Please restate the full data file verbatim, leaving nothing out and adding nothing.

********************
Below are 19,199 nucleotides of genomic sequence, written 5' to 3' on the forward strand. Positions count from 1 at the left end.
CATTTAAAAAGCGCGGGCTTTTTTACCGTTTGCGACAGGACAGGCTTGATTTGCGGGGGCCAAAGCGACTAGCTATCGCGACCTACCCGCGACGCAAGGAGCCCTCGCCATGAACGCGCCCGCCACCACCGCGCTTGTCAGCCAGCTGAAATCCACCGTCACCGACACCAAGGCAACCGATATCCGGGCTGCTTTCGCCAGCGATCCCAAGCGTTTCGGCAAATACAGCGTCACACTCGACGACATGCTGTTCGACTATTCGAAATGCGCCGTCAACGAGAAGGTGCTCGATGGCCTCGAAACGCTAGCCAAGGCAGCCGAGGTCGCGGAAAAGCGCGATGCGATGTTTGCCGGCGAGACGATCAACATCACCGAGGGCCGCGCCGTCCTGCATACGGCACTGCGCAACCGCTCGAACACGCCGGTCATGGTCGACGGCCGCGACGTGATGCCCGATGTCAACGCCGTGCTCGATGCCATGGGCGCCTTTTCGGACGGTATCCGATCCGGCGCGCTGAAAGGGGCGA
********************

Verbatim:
Below are 19,199 nucleotides of genomic sequence, written 5' to 3' on the forward strand. Positions count from 1 at the left end.
CATTTAAAAAGCGCGGGCTTTTTTACCGTTTGCGACAGGACAGGCTTGATTTGCGGGGGCCAAAGCGACTAGCTATCGCGACCTACCCGCGACGCAAGGAGCCCTCGCCATGAACGCGCCCGCCACCACCGCGCTTGTCAGCCAGCTGAAATCCACCGTCACCGACACCAAGGCAACCGATATCCGGGCTGCTTTCGCCAGCGATCCCAAGCGTTTCGGCAAATACAGCGTCACACTCGACGACATGCTGTTCGACTATTCGAAATGCGCCGTCAACGAGAAGGTGCTCGATGGCCTCGAAACGCTAGCCAAGGCAGCCGAGGTCGCGGAAAAGCGCGATGCGATGTTTGCCGGCGAGACGATCAACATCACCGAGGGCCGCGCCGTCCTGCATACGGCACTGCGCAACCGCTCGAACACGCCGGTCATGGTCGACGGCCGCGACGTGATGCCCGATGTCAACGCCGTGCTCGATGCCATGGGCGCCTTTTCGGACGGTATCCGATCCGGCGCGCTGAAAGGGGCGA